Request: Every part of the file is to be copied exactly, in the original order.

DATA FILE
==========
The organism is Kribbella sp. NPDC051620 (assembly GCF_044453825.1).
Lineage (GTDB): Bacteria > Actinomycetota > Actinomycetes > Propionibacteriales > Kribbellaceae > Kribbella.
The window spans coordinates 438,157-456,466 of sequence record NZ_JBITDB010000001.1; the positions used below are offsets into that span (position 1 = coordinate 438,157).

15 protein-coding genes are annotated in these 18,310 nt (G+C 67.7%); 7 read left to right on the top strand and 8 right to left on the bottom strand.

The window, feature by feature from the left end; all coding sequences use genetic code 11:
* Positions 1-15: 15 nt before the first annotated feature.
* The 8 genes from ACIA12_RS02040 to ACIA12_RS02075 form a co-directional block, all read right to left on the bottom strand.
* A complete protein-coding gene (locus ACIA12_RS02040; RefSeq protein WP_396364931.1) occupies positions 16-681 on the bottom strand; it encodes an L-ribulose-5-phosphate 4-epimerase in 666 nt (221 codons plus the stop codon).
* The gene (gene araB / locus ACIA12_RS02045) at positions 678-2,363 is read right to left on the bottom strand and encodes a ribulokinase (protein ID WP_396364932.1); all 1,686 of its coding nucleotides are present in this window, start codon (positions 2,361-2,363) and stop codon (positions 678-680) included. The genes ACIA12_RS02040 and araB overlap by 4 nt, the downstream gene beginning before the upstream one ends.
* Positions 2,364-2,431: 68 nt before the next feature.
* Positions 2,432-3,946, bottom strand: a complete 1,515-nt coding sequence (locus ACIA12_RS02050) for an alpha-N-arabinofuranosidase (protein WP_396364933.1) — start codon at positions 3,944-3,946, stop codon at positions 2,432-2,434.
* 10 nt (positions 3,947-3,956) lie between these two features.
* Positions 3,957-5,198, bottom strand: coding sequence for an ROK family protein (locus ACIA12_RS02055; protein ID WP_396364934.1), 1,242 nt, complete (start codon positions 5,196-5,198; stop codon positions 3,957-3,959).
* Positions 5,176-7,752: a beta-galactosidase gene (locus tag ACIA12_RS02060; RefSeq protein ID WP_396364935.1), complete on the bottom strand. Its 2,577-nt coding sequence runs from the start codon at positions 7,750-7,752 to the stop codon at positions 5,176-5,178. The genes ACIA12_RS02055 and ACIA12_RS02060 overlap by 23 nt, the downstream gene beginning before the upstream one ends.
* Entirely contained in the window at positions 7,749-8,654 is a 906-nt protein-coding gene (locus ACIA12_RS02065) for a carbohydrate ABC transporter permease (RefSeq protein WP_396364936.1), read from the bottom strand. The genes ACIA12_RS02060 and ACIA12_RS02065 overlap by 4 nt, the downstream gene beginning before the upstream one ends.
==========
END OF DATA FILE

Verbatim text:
The organism is Kribbella sp. NPDC051620 (assembly GCF_044453825.1).
Lineage (GTDB): Bacteria > Actinomycetota > Actinomycetes > Propionibacteriales > Kribbellaceae > Kribbella.
The window spans coordinates 438,157-456,466 of sequence record NZ_JBITDB010000001.1; the positions used below are offsets into that span (position 1 = coordinate 438,157).

15 protein-coding genes are annotated in these 18,310 nt (G+C 67.7%); 7 read left to right on the top strand and 8 right to left on the bottom strand.

The window, feature by feature from the left end; all coding sequences use genetic code 11:
* Positions 1-15: 15 nt before the first annotated feature.
* The 8 genes from ACIA12_RS02040 to ACIA12_RS02075 form a co-directional block, all read right to left on the bottom strand.
* A complete protein-coding gene (locus ACIA12_RS02040; RefSeq protein WP_396364931.1) occupies positions 16-681 on the bottom strand; it encodes an L-ribulose-5-phosphate 4-epimerase in 666 nt (221 codons plus the stop codon).
* The gene (gene araB / locus ACIA12_RS02045) at positions 678-2,363 is read right to left on the bottom strand and encodes a ribulokinase (protein ID WP_396364932.1); all 1,686 of its coding nucleotides are present in this window, start codon (positions 2,361-2,363) and stop codon (positions 678-680) included. The genes ACIA12_RS02040 and araB overlap by 4 nt, the downstream gene beginning before the upstream one ends.
* Positions 2,364-2,431: 68 nt before the next feature.
* Positions 2,432-3,946, bottom strand: a complete 1,515-nt coding sequence (locus ACIA12_RS02050) for an alpha-N-arabinofuranosidase (protein WP_396364933.1) — start codon at positions 3,944-3,946, stop codon at positions 2,432-2,434.
* 10 nt (positions 3,947-3,956) lie between these two features.
* Positions 3,957-5,198, bottom strand: coding sequence for an ROK family protein (locus ACIA12_RS02055; protein ID WP_396364934.1), 1,242 nt, complete (start codon positions 5,196-5,198; stop codon positions 3,957-3,959).
* Positions 5,176-7,752: a beta-galactosidase gene (locus tag ACIA12_RS02060; RefSeq protein ID WP_396364935.1), complete on the bottom strand. Its 2,577-nt coding sequence runs from the start codon at positions 7,750-7,752 to the stop codon at positions 5,176-5,178. The genes ACIA12_RS02055 and ACIA12_RS02060 overlap by 23 nt, the downstream gene beginning before the upstream one ends.
* Entirely contained in the window at positions 7,749-8,654 is a 906-nt protein-coding gene (locus ACIA12_RS02065) for a carbohydrate ABC transporter permease (RefSeq protein WP_396364936.1), read from the bottom strand. The genes ACIA12_RS02060 and ACIA12_RS02065 overlap by 4 nt, the downstream gene beginning before the upstream one ends.